Toktogul Satylganov

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Satylganov on the Kyrgyz 100 som note.
Satylganov on a 2014 stamp of Kyrgyzstan

Toktogul Satylganov (Kyrgyz: Токтогул Сатылган уулу, Toqtoğul Satılğan úlu/Toktogul Satylgan uulu, توقتوعۇل ساتىلعان ۇۇلۇ; Russian: Токтогул Сатылганов, Toktogul Satylganov; 25 October 1864 – 17 February 1933), born in Kushchusu, Khanate of Kokand, was the most famous of the Kyrgyz Akynsimprovising poets and singers.[1] The Kyrgyz town of Toktogul in the Jalal-Abad Region is named in his honor.

Toktogul was a well-known poet and composer with the democratic views even during the Tsarist Russia's colonial era in Southern Kyrgyzstan (1876–1917).

On the eve of the revolt led by Muhammad Ali Madali, the Sufi ishan, the poet Toktogul was harshly criticizing local Kyrgyz lords in Ketmen-Tobe valley.

Madali ishan, seeking to rid the area of the Russians and restore the formerly independent khanate of Khokand, called for "holy war", and led 2,000 men against the Tsarist Russia on 17–18 May 1898 (on 30–31 May 1898 in the Gregorian calendar). However, his force was blocked outside the city on Andijan by the Russian 20th Line Battalion and defeated. Of those 2,000, 546 were put on trial, and Madali and five of his lieutenants hanged.[2]

Most of the sentences people were Kyrgyz people in the Ferghana valley and mountainous areas in Chatkal, Aksy and Ketmen-Tobe in nowadays Southern Kyrgyzstan. Among them was a prominent poet-improviser and composer Toktogul Satylganov (1864–1933), who was jailed by a false accusation by his political foes in the Ketmen-Tobe valley about his alleged participation in the revolt. He returned from Siberia jail (in the village of Kuitun near the town of Irkutsk) in 1905 only.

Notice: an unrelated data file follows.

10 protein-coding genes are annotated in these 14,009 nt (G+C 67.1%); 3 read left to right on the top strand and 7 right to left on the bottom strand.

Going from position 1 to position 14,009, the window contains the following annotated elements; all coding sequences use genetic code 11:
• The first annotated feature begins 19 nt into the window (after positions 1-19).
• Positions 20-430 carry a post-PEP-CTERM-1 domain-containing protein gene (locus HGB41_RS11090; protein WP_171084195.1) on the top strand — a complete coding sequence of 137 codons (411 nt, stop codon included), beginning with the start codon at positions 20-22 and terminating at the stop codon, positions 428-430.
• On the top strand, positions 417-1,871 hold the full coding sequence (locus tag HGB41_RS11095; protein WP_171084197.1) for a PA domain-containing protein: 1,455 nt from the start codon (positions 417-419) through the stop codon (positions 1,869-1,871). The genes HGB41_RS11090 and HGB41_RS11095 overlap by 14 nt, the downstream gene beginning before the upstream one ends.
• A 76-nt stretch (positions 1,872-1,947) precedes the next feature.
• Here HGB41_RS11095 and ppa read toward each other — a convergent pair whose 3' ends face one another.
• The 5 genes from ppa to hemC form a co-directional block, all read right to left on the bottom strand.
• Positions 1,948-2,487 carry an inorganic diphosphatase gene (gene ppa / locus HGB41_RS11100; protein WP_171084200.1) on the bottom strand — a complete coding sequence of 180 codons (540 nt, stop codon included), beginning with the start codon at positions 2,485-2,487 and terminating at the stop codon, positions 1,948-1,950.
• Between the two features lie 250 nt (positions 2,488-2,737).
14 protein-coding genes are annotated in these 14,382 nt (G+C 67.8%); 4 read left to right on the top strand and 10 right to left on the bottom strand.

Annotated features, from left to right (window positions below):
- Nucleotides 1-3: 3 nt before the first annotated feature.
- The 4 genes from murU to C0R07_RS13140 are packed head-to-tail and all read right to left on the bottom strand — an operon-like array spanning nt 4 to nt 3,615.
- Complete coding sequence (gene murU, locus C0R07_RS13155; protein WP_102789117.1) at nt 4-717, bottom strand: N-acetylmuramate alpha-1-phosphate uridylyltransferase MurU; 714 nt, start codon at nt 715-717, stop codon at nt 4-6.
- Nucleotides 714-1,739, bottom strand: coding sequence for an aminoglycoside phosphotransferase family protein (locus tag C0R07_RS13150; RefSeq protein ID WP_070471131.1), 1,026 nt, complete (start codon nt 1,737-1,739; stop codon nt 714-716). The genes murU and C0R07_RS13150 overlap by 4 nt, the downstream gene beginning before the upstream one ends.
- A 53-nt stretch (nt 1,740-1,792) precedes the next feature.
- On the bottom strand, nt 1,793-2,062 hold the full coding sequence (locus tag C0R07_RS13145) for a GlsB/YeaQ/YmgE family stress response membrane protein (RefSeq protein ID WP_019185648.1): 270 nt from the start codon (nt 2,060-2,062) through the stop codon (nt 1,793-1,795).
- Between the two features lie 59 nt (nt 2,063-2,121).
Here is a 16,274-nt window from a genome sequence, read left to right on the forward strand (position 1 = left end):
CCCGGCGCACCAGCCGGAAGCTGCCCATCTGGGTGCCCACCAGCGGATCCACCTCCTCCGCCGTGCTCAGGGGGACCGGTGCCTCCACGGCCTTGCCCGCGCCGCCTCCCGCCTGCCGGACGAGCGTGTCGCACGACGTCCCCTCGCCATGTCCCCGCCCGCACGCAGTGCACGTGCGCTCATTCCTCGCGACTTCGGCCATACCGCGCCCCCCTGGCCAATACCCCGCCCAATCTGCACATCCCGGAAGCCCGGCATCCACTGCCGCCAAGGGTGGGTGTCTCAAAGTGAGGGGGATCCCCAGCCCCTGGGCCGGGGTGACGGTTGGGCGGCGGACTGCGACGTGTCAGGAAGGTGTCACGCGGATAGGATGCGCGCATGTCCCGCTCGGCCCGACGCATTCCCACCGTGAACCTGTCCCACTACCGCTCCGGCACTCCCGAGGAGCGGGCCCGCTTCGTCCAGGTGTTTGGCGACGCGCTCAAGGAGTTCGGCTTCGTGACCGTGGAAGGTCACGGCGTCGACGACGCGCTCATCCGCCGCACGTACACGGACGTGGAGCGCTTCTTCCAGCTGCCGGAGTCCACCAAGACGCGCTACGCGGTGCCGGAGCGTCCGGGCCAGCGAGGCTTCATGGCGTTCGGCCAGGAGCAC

His fame reached a high point in the Soviet era when his works were promoted by the state as a musician of the people and he was known throughout Kyrgyzstan simply as "Toktogul".[3] This distinction was founded largely on his works in the pre-revolutionary era which were interpreted as reflecting the class struggle. Modern interpretations, however, suggest that they had more to do with clan rivalries.[3] Despite this, he welcomed the revolution, writing "What woman gave a birth to such a person like Lenin?" in celebration.[1] Even after the fall of the Soviet Union Toktogul's songs remain popular among Kyrgyz performers and many streets, parks, schools, and even his home town are named after him.[1]



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